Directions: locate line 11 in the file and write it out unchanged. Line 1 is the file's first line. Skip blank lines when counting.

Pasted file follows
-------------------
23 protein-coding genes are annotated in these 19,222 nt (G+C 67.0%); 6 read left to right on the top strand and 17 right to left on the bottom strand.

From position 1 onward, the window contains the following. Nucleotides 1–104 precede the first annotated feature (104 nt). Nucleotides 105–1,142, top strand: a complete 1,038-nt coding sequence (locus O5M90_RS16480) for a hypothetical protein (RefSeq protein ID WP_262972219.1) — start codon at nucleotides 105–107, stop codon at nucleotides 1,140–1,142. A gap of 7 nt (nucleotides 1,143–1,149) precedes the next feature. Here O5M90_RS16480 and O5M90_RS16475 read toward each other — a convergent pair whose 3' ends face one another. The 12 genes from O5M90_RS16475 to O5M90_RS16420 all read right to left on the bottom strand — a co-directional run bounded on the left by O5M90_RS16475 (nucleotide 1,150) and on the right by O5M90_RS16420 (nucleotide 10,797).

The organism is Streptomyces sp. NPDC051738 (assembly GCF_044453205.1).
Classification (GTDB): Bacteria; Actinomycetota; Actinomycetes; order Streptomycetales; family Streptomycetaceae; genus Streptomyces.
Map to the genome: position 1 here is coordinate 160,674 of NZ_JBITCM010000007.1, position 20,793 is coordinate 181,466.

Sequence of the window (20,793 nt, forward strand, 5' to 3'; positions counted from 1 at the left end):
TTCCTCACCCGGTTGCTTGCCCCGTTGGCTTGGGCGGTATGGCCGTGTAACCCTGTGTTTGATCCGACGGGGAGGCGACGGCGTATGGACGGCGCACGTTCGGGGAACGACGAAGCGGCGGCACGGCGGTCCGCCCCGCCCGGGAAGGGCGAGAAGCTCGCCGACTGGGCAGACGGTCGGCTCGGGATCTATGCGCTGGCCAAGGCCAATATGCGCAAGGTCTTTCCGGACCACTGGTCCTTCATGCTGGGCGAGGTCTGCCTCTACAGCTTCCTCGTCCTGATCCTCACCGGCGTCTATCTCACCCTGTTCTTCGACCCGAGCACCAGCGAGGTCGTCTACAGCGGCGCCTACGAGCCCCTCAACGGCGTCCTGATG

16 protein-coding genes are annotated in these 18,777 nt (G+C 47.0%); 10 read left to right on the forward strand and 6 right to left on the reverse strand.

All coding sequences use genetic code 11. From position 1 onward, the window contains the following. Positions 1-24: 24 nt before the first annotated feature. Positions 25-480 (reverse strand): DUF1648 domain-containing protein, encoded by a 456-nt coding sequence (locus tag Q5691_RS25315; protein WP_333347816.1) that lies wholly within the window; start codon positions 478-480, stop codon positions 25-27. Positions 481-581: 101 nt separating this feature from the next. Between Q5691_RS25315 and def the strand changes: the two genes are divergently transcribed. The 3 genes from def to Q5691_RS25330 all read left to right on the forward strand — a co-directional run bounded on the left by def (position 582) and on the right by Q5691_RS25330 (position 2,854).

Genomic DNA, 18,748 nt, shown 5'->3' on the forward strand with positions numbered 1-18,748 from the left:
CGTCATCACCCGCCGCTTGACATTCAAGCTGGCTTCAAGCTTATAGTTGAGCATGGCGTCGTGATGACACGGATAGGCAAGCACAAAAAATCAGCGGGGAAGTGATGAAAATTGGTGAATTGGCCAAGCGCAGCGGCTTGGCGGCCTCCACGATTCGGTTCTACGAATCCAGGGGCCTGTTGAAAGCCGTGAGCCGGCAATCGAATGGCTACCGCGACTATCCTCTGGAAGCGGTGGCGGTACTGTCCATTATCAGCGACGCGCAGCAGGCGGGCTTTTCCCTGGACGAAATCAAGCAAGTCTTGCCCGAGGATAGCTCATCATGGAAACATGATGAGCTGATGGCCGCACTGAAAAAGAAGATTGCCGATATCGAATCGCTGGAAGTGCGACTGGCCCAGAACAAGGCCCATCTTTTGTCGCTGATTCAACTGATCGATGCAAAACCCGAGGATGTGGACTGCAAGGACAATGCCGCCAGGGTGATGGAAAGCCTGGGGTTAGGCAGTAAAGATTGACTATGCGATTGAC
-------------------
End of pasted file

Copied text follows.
CGTCATCACCCGCCGCTTGACATTCAAGCTGGCTTCAAGCTTATAGTTGAGCATGGCGTCGTGATGACACGGATAGGCAAGCACAAAAAATCAGCGGGGAAGTGATGAAAATTGGTGAATTGGCCAAGCGCAGCGGCTTGGCGGCCTCCACGATTCGGTTCTACGAATCCAGGGGCCTGTTGAAAGCCGTGAGCCGGCAATCGAATGGCTACCGCGACTATCCTCTGGAAGCGGTGGCGGTACTGTCCATTATCAGCGACGCGCAGCAGGCGGGCTTTTCCCTGGACGAAATCAAGCAAGTCTTGCCCGAGGATAGCTCATCATGGAAACATGATGAGCTGATGGCCGCACTGAAAAAGAAGATTGCCGATATCGAATCGCTGGAAGTGCGACTGGCCCAGAACAAGGCCCATCTTTTGTCGCTGATTCAACTGATCGATGCAAAACCCGAGGATGTGGACTGCAAGGACAATGCCGCCAGGGTGATGGAAAGCCTGGGGTTAGGCAGTAAAGATTGACTATGCGATTGAC